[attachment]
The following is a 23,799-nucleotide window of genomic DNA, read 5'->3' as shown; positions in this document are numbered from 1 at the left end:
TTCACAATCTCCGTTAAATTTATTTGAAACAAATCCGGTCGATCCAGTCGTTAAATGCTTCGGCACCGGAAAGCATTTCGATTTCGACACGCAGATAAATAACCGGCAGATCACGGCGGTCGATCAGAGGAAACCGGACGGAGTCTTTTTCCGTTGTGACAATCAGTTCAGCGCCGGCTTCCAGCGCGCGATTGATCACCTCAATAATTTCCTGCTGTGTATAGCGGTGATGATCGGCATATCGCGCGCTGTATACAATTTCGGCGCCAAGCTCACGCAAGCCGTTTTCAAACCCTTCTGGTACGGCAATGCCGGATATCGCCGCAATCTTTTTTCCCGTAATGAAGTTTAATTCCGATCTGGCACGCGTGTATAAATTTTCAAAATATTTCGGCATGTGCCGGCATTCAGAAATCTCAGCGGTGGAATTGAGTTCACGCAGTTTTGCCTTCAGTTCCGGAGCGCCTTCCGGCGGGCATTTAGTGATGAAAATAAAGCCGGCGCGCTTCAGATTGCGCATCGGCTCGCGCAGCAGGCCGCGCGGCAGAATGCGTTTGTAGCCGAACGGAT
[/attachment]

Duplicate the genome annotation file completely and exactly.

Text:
The following is a 23,799-nucleotide window of genomic DNA, read 5'->3' as shown; positions in this document are numbered from 1 at the left end:
TTCACAATCTCCGTTAAATTTATTTGAAACAAATCCGGTCGATCCAGTCGTTAAATGCTTCGGCACCGGAAAGCATTTCGATTTCGACACGCAGATAAATAACCGGCAGATCACGGCGGTCGATCAGAGGAAACCGGACGGAGTCTTTTTCCGTTGTGACAATCAGTTCAGCGCCGGCTTCCAGCGCGCGATTGATCACCTCAATAATTTCCTGCTGTGTATAGCGGTGATGATCGGCATATCGCGCGCTGTATACAATTTCGGCGCCAAGCTCACGCAAGCCGTTTTCAAACCCTTCTGGTACGGCAATGCCGGATATCGCCGCAATCTTTTTTCCCGTAATGAAGTTTAATTCCGATCTGGCACGCGTGTATAAATTTTCAAAATATTTCGGCATGTGCCGGCATTCAGAAATCTCAGCGGTGGAATTGAGTTCACGCAGTTTTGCCTTCAGTTCCGGAGCGCCTTCCGGCGGGCATTTAGTGATGAAAATAAAGCCGGCGCGCTTCAGATTGCGCATCGGCTCGCGCAGCAGGCCGCGCGGCAGAATGCGTTTGTAGCCGAACGGAT